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This article discusses the evaluation of the management of the Laponia World Heritage site (Laponia WHS) in northern Sweden. After inscription on the World Heritage list in 1996, difficulties emerged in establishing a common understanding about the involvement of various stakeholders into the site’s management model, the key point of contention being the influence of the representatives from indigenous Sami people and how that should be organised. In 2011, the management organisation led by Laponiatjuottjudus (the Sami name for the Laponia WHS management organisation) was established and implemented. This organisation gave Sami representatives a majority in the Laponia steering board and the position as chairperson in the board. This marked a remarkable shift in the Swedish national management system of land in not only handing over a state decision-making power to the local level but also to representatives of the indigenous population. The evaluation of the management model presented by Laponiatjuottjudus resulted in a number of responses from several stakeholders participating in a consultation process. These responses, from stakeholders with conflicting positions in relation to the issue described above, are the subject of this study. The analysis of these data collected reveals the existence of four major approaches or narratives to the Laponia WHS, with narratives connected to nature, the indigenous population and local governance, the economic effects of the existing system, and lastly the local community narrative. The study concludes that present management of Laponia WHS, the Laponiatjuottjudus, is a unique attempt to widen the management and planning process that partly interferes with the existing national planning model. At the same time, the analysis reveals that the Sami demands for influence over land management in the north still faces major challenges connected to its colonial legacy.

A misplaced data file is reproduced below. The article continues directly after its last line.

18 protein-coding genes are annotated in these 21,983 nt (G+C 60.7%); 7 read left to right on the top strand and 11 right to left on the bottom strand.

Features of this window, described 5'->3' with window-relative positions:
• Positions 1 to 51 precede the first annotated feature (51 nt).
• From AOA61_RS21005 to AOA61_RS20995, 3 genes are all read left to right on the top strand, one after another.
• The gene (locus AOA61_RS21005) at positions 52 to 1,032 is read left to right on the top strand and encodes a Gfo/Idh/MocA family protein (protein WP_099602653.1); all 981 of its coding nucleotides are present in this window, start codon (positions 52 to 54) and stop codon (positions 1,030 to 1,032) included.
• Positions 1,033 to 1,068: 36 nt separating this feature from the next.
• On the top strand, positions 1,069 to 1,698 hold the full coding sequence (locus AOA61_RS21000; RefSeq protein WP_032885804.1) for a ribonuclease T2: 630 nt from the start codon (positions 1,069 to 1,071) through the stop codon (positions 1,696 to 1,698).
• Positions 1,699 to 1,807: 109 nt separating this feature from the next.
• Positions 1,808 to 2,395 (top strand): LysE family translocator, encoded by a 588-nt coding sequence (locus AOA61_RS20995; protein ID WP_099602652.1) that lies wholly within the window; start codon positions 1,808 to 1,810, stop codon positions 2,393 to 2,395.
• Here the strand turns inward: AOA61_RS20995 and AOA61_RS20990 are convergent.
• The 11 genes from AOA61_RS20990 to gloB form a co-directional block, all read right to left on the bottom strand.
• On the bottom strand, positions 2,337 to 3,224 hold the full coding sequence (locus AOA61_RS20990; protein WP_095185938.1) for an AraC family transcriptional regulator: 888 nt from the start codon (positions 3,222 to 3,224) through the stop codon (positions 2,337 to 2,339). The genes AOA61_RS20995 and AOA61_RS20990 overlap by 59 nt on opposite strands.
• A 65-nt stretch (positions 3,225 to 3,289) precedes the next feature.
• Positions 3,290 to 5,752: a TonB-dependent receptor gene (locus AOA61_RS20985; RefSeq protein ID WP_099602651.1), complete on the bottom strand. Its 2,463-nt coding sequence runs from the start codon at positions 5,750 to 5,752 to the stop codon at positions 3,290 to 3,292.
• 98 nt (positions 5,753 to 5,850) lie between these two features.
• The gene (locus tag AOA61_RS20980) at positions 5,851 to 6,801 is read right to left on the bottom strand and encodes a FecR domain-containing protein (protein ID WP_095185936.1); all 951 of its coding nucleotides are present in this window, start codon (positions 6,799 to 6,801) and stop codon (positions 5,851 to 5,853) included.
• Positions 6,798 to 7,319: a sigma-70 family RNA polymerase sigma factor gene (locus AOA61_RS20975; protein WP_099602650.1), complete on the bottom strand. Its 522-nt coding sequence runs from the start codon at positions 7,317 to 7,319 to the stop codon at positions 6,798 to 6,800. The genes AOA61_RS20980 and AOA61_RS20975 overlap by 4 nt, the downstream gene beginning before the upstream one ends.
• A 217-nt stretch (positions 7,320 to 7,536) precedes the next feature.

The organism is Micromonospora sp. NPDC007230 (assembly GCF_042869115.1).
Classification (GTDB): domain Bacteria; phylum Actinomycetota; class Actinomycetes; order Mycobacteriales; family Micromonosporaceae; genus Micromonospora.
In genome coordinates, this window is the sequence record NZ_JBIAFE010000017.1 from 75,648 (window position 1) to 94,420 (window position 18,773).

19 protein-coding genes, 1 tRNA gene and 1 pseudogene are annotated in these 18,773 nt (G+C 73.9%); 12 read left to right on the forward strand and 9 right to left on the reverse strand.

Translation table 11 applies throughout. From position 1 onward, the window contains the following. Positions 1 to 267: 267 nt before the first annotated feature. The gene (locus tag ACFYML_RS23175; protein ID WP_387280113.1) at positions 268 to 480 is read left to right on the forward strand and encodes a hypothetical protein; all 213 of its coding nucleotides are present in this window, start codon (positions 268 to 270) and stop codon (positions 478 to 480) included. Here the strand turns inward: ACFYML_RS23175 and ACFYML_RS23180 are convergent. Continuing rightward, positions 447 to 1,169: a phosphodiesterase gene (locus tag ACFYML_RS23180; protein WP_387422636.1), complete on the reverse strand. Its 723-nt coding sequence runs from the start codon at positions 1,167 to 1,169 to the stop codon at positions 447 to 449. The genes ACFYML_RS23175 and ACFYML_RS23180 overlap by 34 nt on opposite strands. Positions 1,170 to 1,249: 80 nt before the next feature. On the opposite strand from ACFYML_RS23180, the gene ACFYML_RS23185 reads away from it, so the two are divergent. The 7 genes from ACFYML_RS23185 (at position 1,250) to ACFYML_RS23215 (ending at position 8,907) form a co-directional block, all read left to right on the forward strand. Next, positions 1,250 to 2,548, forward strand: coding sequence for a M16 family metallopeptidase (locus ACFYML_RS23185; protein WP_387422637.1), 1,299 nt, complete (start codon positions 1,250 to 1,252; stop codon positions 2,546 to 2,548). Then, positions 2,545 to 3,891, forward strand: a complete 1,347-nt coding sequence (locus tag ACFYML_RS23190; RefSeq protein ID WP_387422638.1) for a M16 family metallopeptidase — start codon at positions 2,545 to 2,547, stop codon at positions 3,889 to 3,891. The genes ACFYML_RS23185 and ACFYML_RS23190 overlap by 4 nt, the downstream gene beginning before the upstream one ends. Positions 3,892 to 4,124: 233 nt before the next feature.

Background: Emergency department (ED) overcrowding is associated with a broad spectrum of poor medical outcomes, including medical errors, mortality, higher rates of leaving without being seen, and reduced patient and physician satisfaction. The largest contributor to overcrowding is access block – the inability of admitted patients to access in-patient beds from the ED. One component to addressing access block involves streamlining the decision process to rapidly determine which hospital service will admit the patient. Aim Statement: As of Sep 2011, admission algorithms at our institution were supported and formalised. The pancreatitis algorithm clarified whether general surgery or internal medicine would admit ED patients with pancreatitis. We hypothesize that this prior uncertainty delayed the admission decision and prolonged ED length of stay (LOS) for patients with pancreatitis. Our project evaluates whether implementing a pancreatitis admission algorithm at our institution reduced ED time to disposition (TTD) and LOS. Measures & Design: A retrospective review was conducted in a tertiary care academic hospital in Montreal for all adult ED patients diagnosed with pancreatitis from Apr 2010 to Mar 2014. The data was used to plot separate run charts for ED TTD and LOS. Serial measurements of each outcome were used to monitor change and evaluate for special cause variation. The mean ED LOS and TTD before and after algorithm implementation were also compared using the Student's t test. Evaluation/Results: Over four years, a total of 365 ED patients were diagnosed with pancreatitis and 287 (79%) were admitted. The mean ED LOS for patients with pancreatitis decreased following the implementation of an admission algorithm (1616 vs. 1418 mins, p = 0.05). The mean ED TTD was also reduced (1171 vs. 899 mins, p = 0.0006). A non-random signal of change was suggested by a shift above the median prior to algorithm implementation and one below the median following. Discussion/Impact: This project demonstrates that in a busy tertiary care academic hospital, an admission algorithm helped reduce ED TTD and LOS for patients with pancreatitis. This proves especially valuable when considering the potential applicability of such algorithms to other disease processes, such as gastrointestinal bleeding and congestive heart failure, among others. Future studies demonstrating this external applicability, and the impact of such decision algorithms on physician decision fatigue and within non-academic institutions, proves warranted.